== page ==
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**6. Covered versus uncovered interest arbitrage**

On May 17, Manuel, an American investor, decided to buy three-month Treasury bills. He found that the per-annum interest rate on three-month Treasury bills is 8.00% in New York and 12.00% in London, Great Britain. Based on this information and assuming that tax costs and other transaction costs are negligible in the two countries, it is in Manuel’s best interest to purchase three-month Treasury bills in London , because it allows him to earn1.00% more for the three months.

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Explanation:

Manuel is better off purchasing three-month Treasury bills in London, because it allows him to earn 1.00% more for the three months than if he bought three-month Treasury bills in New York. You can calculate the interest-rate differential, or Manuel’s extra interest, as follows:

Extra InterestExtra Interest | = = | Foreign Interest Rate−Domestic Interest Rate12No. of Months for T-billForeign Interest Rate−Domestic Interest Rate12No. of Months for T-bill |

= = | 12.00%−8.00%12312.00%−8.00%123 | |

= = | 12.00%−8.00%412.00%−8.00%4 | |

= = | 1.00%1.00% |

Note that because of the assumption that transaction costs in London and New York are negligible, you can actually compare two country’s Treasury bill returns.

On May 17, the spot rate for the pound was $1.510, and the selling price of the three-month forward pound was $1.508. At that time, Manuel chose to ignore this difference in exchange rates. In three months, however, the spot rate for the pound fell to $1.450 per pound.

When Manuel converted the investment proceeds back into U.S. dollars, his actual return on investment was-2.97% .

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Explanation:

Uncovered interest arbitrage occurs when an investor does not obtain exchange-market cover to protect investment proceeds from foreign-currency fluctuations. In Manuel’s case, the dollar appreciated, and the spot rate for the pound fell from $1.510 to $1.450 per pound. This means that Manuel could not buy as many U.S. dollars per pound as he spent for pounds three months prior. So the new spot rate resulted in a loss of 3.97% of the investment proceeds. You can calculate Manuel’s uncovered discount as follows:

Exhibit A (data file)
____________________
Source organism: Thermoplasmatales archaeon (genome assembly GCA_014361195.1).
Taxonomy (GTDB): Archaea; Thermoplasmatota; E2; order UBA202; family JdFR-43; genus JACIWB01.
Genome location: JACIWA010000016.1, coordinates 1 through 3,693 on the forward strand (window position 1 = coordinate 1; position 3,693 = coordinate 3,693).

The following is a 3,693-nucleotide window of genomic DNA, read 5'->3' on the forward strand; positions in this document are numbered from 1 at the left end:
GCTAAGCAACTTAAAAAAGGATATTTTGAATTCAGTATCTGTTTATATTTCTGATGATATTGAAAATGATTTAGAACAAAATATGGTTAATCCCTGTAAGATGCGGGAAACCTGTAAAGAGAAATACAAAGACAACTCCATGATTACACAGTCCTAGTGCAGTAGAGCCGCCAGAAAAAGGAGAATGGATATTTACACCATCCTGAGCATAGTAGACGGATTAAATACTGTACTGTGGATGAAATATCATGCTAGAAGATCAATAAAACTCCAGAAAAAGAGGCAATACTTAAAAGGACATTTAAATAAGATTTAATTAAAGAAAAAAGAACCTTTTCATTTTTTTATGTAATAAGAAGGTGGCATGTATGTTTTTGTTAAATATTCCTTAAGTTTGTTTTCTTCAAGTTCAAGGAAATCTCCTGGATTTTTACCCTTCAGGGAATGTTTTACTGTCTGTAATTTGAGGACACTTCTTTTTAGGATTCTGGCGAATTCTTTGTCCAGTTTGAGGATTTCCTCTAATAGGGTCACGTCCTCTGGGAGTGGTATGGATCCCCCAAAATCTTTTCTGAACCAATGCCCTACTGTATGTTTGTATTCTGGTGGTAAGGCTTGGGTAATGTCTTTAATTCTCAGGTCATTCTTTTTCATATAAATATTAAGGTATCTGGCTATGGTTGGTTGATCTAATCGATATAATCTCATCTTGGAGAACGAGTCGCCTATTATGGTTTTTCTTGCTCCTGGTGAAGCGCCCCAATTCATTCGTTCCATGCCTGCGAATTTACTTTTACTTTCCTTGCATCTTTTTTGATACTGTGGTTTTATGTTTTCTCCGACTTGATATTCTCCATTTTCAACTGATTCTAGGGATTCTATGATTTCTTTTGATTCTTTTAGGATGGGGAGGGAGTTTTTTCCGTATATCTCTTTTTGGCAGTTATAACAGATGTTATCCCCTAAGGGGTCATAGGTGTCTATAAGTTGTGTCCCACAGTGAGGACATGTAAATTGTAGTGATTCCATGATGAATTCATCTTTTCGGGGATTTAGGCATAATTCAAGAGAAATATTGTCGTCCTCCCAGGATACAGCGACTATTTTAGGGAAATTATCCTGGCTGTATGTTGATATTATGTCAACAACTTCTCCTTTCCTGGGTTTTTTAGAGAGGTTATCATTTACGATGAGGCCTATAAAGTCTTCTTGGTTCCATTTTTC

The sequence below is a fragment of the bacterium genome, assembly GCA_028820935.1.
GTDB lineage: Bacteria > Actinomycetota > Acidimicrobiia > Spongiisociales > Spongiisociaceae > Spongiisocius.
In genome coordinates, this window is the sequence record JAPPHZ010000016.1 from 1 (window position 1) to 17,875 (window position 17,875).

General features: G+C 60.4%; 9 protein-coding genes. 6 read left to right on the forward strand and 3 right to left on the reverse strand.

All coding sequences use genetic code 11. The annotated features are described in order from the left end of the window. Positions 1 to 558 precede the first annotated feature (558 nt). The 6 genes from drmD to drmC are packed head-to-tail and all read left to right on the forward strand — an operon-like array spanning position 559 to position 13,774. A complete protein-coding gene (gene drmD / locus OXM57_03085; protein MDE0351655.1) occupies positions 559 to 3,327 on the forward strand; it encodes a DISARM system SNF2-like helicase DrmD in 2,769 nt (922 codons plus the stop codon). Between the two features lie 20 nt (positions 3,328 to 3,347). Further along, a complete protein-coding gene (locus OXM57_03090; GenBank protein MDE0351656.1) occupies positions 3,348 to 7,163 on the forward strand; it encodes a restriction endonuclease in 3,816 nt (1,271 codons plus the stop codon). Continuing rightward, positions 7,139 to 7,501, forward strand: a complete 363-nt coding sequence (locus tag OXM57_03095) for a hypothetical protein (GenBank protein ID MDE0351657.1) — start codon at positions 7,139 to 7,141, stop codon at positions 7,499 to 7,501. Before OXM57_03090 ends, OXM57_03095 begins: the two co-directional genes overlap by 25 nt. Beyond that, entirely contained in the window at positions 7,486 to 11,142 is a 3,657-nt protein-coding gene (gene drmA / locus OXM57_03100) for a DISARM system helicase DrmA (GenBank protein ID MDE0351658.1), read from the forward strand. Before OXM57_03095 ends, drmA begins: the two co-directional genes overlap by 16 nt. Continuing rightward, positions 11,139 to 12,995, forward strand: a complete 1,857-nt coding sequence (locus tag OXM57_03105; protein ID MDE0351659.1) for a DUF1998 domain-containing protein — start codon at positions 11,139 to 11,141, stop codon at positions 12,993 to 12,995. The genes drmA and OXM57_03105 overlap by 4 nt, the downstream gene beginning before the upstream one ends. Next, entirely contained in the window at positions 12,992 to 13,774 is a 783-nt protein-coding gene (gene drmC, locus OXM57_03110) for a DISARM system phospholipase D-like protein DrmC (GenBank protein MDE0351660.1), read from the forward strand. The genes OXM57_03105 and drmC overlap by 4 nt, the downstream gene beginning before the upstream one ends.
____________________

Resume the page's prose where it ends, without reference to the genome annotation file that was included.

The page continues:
Uncovered InterestUncovered Interest | = = | New Spot Rate−Spot RateSpot Rate×100New Spot Rate−Spot RateSpot Rate×100 |

= = | $1.450−$1.510$1.510×100$1.450−$1.510$1.510×100 | |

≈ ≈ | −3.97% (discount)−3.97% (discount) |

Now you can calculate Manuel’s actual return on investment in British three-month Treasury bills:

Actual ReturnActual Return | = = | Extra Interest+Uncovered InterestExtra Interest+Uncovered Interest |

= = | 1.00%+(−3.97%)1.00%+−3.97% | |

= = | −2.97%−2.97% |

As a result of this transaction, Manuel realizes that there is great uncertainty about how many dollars he will receive when the Treasury bills mature. So, he decides to adjust his investment strategy to eliminate this uncertainty.

What should Manuel’s strategy be the next time he considers investing in Treasury bills?

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Explanation:

Manuel realizes that his actual return (-2.97%) is less than his expected return (1.00%) and decides to use a strategy known as covered interest arbitrage to eliminate the uncertainty over how many dollars he receives when the foreign currency is reconverted into dollars. That is, should he invest in foreign Treasury bills again while exchanging dollars for foreign currency to finance the investment, he would also contract in the forward market to sell the amount of foreign currency expected as proceeds from the investment with a delivery date to coincide with the maturity of the investment.

Had Manuel used the covered interest arbitrage strategy on May 17, his net return on investment (relative to purchasing the U.S. Treasury bills) in British three-month Treasury bills would be0.90% . (Note: Assume that the cost of obtaining the cover is zero.)

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Explanation:

Had Manuel used covered interest arbitrage, he would need to take into account not only information on foreign and domestic interest rates, but also all available information on spot and future exchange rates to calculate the net rate of return on investment in British three-month Treasury bills. To calculate Manuel’s net rate of return on investment, start with the following formula:

Net ReturnNet Return | = = | Extra Interest+Covered InterestExtra Interest+Covered Interest |

= = | Foreign Interest−Domestic InterestTime Periods in Year+Forward Rate−Spot RateSpot RateForeign Interest−Domestic InterestTime Periods in Year+Forward Rate−Spot RateSpot Rate | |

= = | 0.12−0.084+$1.508−$1.510$1.5100.12−0.084+$1.508−$1.510$1.510 | |

= = | 0.01+(−0.001)0.01+−0.001 | |

= = | 0.009, or 0.90%0.009, or 0.90% |

Therefore, using covered interest arbitrage, Manuel would have received a net return on investment in three-month Treasury bills of 0.90%, which is greater than the return with uncovered interest because, by using uncovered interest arbitrage, Manuel actually lost more than he had gained on the difference in interest rates in London and New York.

In addition, Manuel should have only invested in three-month British Treasury bills if the interest-rate differential in favor of British Treasury bills exceeded the cost of obtaining the forward cover. Here, it was assumed to be zero, but in real-world situations, it is costly.